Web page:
When you don’t know how to do something, you suspect that those who do know how share a special secret. If someone would just whisper to you the special secret, then you could do it too: whistle a tune, or maybe ride a bike. Of course, there is no special secret – no single piece of information that makes all the difference. Instead, you learn most interesting things by doing. You engage the challenge in your own way, fail a lot, and possibly make it work for you. You learn.
The philosopher Alfred North Whitehead long ago made the point that valuable learning comes not from being told a fact. Recited facts are “inert” ideas disconnected from the fullness of our understanding. Valuable learning, says Whitehead, means discovering “living” knowledge: ideas “utilised, tested, or thrown into fresh combinations.” Yet we persist in believing the myth of the special secret.
I run into the myth of the special secret often because I am a teacher and parent. Children and executives often come to me in their search for one or another special secret, wanting to skip a rope, design a product, write an essay, throw a ball, run a company, or what have you. I remember when my son Willie wanted to be able to ride a bike. I removed his “training wheels” and there he was standing out in the street, superhero flames on his helmet, two-wheeled bike in hand, waiting for me to tell him the special secret that all bike riders know.
About now, what if we dropped a business school professor into this situation? What would he say? “Willie should not be doing this. Bike riding is not his ‘core competence.’ Willie should outsource bike riding to Bobby down the road, for whom bike-riding is a core competence. They can form a partnership.”
Fortunately for Willie, his patient mother stepped in. Every day for a week she ran next to him up and down the street, catching him as he fell, so he could learn. The process of discovering living knowledge is not easy, but it pays off. Now Willie knows how to ride. And he knows the secret: that there is no secret.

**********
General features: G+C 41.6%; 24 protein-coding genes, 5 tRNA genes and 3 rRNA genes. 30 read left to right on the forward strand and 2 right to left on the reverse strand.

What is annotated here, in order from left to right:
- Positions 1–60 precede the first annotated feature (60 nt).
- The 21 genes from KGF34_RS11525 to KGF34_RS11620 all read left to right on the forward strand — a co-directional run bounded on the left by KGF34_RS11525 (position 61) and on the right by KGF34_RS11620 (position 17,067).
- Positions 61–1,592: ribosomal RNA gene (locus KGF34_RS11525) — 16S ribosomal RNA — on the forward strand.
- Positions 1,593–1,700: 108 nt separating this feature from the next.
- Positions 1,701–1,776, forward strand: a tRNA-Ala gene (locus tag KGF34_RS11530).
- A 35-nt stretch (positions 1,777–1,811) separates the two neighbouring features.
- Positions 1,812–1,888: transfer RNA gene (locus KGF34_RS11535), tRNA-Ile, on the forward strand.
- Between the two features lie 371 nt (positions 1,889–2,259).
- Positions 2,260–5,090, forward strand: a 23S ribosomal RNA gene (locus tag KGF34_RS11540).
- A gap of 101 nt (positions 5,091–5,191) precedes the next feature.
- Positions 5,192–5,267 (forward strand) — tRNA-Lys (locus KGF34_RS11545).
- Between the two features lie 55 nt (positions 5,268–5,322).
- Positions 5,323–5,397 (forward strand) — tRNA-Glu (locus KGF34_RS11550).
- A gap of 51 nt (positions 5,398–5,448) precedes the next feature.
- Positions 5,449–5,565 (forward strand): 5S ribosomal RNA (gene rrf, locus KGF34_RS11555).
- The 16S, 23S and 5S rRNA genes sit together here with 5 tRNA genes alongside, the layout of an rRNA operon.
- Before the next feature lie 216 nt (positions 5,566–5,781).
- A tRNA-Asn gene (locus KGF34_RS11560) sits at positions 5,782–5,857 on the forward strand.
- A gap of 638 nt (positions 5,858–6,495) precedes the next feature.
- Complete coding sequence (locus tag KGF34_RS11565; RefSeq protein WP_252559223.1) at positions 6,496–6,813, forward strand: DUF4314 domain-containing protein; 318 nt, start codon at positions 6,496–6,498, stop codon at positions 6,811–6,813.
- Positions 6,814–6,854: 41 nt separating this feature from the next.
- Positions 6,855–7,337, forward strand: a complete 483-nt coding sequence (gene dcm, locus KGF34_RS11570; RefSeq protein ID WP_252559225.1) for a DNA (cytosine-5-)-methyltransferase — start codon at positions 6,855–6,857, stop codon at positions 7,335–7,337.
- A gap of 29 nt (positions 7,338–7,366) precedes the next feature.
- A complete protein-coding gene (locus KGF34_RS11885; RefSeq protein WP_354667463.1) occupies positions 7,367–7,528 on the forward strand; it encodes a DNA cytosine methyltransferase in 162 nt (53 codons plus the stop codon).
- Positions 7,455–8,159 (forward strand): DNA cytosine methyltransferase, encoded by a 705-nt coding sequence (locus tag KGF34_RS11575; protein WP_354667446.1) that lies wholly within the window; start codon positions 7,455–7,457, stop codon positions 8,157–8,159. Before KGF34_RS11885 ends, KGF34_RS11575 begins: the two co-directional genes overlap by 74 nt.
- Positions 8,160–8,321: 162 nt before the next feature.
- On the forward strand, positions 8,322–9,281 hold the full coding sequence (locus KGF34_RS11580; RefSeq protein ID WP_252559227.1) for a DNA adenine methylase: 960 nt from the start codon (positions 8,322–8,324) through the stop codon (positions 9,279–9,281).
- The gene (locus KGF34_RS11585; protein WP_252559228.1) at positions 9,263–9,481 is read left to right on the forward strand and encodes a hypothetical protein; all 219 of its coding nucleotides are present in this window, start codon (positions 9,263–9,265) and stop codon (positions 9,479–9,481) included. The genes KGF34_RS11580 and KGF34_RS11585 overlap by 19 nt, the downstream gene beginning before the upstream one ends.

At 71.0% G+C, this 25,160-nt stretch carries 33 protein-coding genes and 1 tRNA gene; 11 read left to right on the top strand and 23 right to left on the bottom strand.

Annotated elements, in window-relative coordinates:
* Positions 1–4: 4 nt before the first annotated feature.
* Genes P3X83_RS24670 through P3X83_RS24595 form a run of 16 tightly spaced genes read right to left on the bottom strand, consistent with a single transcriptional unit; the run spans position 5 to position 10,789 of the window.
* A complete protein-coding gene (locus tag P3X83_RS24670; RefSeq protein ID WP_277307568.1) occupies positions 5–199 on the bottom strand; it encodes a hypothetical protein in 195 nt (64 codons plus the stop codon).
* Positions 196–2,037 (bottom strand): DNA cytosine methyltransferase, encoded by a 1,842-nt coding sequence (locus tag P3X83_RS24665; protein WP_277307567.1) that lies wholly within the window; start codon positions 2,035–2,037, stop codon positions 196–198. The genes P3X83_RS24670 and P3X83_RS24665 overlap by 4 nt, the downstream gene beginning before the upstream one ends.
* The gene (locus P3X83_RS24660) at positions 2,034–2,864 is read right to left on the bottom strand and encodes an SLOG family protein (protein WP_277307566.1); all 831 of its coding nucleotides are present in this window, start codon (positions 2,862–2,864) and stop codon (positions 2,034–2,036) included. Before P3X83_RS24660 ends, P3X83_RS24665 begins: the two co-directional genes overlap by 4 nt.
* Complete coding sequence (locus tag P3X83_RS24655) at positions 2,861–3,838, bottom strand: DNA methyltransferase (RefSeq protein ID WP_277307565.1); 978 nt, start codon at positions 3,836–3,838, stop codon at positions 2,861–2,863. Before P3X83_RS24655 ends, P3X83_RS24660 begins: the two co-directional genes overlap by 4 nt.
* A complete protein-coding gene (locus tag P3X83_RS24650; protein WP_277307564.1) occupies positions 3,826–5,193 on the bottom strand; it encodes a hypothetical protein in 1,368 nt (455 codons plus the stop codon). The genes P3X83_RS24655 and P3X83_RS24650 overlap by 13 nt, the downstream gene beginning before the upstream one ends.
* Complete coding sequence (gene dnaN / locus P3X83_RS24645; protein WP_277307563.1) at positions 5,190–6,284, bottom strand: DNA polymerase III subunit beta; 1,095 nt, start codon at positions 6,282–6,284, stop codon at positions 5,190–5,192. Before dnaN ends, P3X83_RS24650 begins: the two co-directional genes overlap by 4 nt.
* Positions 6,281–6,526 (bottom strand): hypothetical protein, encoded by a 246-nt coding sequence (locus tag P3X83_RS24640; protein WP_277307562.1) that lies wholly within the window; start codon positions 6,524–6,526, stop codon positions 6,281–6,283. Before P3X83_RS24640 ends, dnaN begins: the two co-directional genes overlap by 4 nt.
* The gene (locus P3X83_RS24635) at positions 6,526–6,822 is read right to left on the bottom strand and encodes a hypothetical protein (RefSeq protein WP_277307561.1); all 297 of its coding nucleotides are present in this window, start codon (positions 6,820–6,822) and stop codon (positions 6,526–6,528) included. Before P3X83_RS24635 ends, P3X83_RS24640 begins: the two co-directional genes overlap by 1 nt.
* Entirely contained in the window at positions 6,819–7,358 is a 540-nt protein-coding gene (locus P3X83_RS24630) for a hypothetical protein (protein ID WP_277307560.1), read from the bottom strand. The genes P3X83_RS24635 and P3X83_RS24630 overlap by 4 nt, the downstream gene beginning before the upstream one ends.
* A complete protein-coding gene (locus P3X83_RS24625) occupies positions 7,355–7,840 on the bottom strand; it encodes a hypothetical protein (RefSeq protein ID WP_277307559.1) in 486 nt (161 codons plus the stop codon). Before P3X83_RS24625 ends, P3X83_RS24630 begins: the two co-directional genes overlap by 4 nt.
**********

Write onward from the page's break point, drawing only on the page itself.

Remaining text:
The same problem comes up in business all the time. How often have you been in a meeting when someone at the table proclaims “That is not our core competence!” All go quiet, the core competence trump card having been played. We are taught that companies should only do what they already know how to do.
So where do organizational capabilities come from?
Wrong answer: Organizational capabilities come from researching “best business practice.” I often have executives come to Stanford thinking they will write down inert ideas told to them by professors. There can be some value in this exercise, but frankly you could parrot inert ideas more efficiently using information technology. Besides, everybody else can easily find out these inert ideas too. A list of best practices will not make you a great company, any more than finding a recipe will make you a great cook.
Right answer: Design your organization so that it develops new capabilities. We know that some companies learn much better than others. Make it your job, as a leader, to help your organization be better at learning. Structure your organization so that your people must engage with important, unsolved problems. Establish routines that allow for failure and reward those who try to discover – regardless of the ultimate outcome. Build a culture that values discovering over knowing, becoming over being. Lead by design, and don’t forget the secret: There is no secret.
For more on the “process philosophy” of Alfred North Whitehead, read his essay Aims of Education.